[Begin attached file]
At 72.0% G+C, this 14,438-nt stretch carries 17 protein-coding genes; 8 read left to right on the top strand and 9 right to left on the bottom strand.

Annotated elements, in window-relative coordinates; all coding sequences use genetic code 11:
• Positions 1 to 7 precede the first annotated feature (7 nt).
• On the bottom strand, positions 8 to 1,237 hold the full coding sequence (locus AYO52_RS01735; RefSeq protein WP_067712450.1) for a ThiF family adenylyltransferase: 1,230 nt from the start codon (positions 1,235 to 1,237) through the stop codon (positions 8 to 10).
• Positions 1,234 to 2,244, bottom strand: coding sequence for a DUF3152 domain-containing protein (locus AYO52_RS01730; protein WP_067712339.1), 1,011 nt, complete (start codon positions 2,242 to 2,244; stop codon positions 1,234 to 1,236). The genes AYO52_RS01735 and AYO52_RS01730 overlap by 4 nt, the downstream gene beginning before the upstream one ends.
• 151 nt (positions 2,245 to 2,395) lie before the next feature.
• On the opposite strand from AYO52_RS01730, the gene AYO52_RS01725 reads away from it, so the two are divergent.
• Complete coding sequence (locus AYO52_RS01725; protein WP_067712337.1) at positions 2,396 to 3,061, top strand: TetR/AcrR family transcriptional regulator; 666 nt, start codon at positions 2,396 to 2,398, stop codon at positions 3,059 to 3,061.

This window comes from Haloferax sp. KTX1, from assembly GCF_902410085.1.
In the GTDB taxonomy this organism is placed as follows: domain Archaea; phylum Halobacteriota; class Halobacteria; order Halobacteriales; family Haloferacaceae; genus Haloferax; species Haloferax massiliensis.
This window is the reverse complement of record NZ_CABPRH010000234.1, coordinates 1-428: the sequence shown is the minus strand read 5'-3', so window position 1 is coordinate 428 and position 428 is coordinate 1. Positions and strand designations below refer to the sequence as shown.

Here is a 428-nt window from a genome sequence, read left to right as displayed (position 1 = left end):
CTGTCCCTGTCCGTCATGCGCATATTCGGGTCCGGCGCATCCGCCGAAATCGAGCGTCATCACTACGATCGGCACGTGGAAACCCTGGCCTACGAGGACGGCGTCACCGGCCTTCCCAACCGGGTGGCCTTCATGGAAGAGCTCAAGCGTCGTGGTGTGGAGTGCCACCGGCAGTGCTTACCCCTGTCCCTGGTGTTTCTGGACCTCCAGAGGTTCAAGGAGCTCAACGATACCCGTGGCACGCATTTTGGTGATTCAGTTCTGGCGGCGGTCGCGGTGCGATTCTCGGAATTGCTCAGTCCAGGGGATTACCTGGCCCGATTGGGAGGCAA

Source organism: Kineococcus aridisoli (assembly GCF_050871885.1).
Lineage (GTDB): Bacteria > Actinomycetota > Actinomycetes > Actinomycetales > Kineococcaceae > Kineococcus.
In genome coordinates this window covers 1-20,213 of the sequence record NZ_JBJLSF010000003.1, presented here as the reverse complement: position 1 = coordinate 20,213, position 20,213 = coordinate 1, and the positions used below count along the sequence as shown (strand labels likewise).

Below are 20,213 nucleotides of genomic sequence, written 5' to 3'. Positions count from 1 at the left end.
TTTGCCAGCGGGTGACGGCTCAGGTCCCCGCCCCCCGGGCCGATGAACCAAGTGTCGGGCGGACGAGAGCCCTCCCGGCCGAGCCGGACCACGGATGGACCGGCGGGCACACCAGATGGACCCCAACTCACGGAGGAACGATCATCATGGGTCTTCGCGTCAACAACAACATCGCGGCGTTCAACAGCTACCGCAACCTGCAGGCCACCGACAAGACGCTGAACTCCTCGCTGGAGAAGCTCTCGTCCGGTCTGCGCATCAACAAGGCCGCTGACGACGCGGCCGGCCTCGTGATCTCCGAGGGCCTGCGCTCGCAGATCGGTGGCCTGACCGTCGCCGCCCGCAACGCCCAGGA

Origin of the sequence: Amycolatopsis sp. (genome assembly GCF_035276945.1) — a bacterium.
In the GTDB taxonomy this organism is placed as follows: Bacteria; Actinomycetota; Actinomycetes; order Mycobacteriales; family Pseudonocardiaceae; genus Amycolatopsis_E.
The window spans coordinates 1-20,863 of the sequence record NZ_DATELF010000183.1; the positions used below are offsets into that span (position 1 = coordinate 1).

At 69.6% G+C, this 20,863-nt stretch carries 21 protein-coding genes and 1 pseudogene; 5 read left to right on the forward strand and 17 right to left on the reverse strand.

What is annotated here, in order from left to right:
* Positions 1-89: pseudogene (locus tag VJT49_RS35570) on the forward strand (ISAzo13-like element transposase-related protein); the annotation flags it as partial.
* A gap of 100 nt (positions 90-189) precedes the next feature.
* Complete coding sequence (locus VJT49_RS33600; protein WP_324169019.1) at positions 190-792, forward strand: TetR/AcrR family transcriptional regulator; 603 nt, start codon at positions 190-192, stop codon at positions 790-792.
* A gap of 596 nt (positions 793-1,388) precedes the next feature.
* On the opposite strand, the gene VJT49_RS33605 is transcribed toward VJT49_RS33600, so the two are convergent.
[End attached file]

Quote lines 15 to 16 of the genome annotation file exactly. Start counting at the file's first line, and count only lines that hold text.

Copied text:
Lineage (GTDB): Bacteria > Actinomycetota > Actinomycetes > Actinomycetales > Kineococcaceae > Kineococcus.
In genome coordinates this window covers 1-20,213 of the sequence record NZ_JBJLSF010000003.1, presented here as the reverse complement: position 1 = coordinate 20,213, position 20,213 = coordinate 1, and the positions used below count along the sequence as shown (strand labels likewise).